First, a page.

Marcia Yates

Software Architect and Lecturer Marcia Yates Works on Medical Devices that Sustain Life and Provide Advanced Patient Care

Marcia Yates
Lecturer, Computer Science
Principal Software Architect in the Medical Device Industry
MS in Computer Science (MET’90)

What is your area of expertise?
For many years, I have been a high-tech executive in roles like chief technology officer, chief information officer, and vice president of engineering, always combined with enterprise or other complex architecture assignments. For the past 20 years, I’ve worked exclusively in healthcare, chiefly DNA sequencing and genetics. I’m really a generalist who has worked in many different business domains, but regarding specific expertise, it would be the architecture and design of complex systems to be adaptive and extensible.

Please tell us about your work. Can you share any current projects or research?
I’m currently principal software architect for a complex life-sustaining medical device, a portable vaccine manufacturing unit based on mRNA technology, and a device to place catheters in the heart for delivery of medications. These devices bring together software with electrical and mechanical engineering, human factors, UI/UX, and industrial design. Unfortunately, due to confidentiality issues, I can’t share the details of the projects. But I can tell you that it is exciting and gratifying to play some small role in helping patients survive and thrive.

One project that I’m permitted to describe, as there has been a public press release, is a deployable lab to manufacture vaccines. Our client is Moderna, and the project is DARPA-funded. The goal is to ship the whole facility in a 6 ft x 6 ft x 6 ft container, then set it up anywhere. It’s incredibly challenging to implement many lab or manufacturing processes that must be miniaturized in addition to being mostly or fully automated.

How does the subject you work on apply in practice? What is its application?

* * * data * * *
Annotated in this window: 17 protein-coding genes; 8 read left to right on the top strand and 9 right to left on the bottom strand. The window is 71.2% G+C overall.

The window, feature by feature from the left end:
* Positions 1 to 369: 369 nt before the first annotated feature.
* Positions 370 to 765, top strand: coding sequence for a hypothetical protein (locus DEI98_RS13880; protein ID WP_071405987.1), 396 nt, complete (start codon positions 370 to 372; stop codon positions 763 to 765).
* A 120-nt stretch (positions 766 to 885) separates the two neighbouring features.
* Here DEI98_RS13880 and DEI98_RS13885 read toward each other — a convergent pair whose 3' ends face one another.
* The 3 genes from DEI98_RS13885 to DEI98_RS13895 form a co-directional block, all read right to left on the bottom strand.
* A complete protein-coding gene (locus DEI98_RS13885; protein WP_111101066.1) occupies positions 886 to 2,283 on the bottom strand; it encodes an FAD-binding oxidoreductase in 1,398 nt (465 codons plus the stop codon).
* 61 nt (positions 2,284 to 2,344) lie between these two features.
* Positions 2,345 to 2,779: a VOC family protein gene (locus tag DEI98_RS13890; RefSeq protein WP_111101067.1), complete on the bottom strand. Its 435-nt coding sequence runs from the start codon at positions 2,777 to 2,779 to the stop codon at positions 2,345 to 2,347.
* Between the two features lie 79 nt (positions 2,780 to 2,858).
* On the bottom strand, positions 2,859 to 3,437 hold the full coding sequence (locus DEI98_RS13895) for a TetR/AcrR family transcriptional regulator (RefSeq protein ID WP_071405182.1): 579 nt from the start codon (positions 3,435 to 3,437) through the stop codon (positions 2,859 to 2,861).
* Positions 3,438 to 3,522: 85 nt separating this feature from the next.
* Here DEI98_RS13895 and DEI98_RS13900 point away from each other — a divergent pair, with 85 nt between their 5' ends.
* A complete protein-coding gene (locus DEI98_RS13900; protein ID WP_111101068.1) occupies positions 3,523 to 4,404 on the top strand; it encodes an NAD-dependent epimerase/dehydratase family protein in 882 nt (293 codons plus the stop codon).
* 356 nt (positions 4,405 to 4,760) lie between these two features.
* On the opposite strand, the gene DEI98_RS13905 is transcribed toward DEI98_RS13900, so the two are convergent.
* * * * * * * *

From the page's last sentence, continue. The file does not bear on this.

In general, as an enterprise or senior architect, I create the blueprints for large, complex systems—anything from genetics testing laboratories to genetic analysis platforms, real-time process control systems or complex financial applications. My mission is to create an architecture that is understandable both to technical and non-technical employees, and that can be logically and easily extended to align with changing business strategy. Many of these complex systems live on for years and years, and ensuring that the architectural blueprint stays in the minds of the software engineers is a big challenge! The irony is that no one talks about “the architecture” unless they think it’s terrible; if it is successful, those architectural structures and decisions are embodied in the code and data, and the engineers own that! So I’ve found that my personal success, at a minimum, requires that my supervisor understands what I do and why it matters.

What course do you teach at MET?
I teach Enterprise Architecture (MET CS 783). I also taught its predecessor course, Client/Server Systems, from 1997 through 2001.

Please highlight a particular project within this course that most interests your students. What “real-life” exercises do you bring to class?
Our course has a great many case studies that illustrate both good practice and failures; there is much to learn from the failures. Many of these stories are drawn from my work experience. In the on-campus course, we follow a flipped classroom model, with in-class workshops that allow students to work on architecture problems in small teams before presenting their solutions to the class. The extensive term project, where students create an enterprise architecture for a company of their choice, provides much of the learning that benefits students.

As a part-time faculty member, you straddle the professional and the academic worlds. What do you consider the unique value you bring to the classroom?
The unique value is in the case studies, and also in encouraging the students to take risks with their projects. Our course can be thought of as training for future CIOs, CTOs, and enterprise architects. Given the very high turnover in those roles in large corporations, errors are typically not forgiven! It’s the school of hard knocks. The Enterprise Architecture course gives students the opportunity to do real work, and receive feedback from someone with experience in those industry roles. To turn your question around, I get a tremendous amount of value from teaching this course, as it is so broad. It requires that I keep up with emerging technologies, like blockchain, even if I am not using those technologies in my current work.

Is there anything else you would like to share with the MET Community?
I earned my Master of Science in Computer Science from this program, and two of my children have also graduated from MET—one with a BS in Computer Science through the Accelerated Degree Completion Program, the other with the MS in Computer Information Systems degree (she’s now an IT auditor). I have always remembered what Ernie Sabine told me when I was encouraged to enter the MET program after beginning my first high-tech job at Draper Labs. He was a legend at Draper, and he said, “I got my theoretical education from my undergrad degree at MIT, but the practical things I use everyday, I got from BU.” So true!

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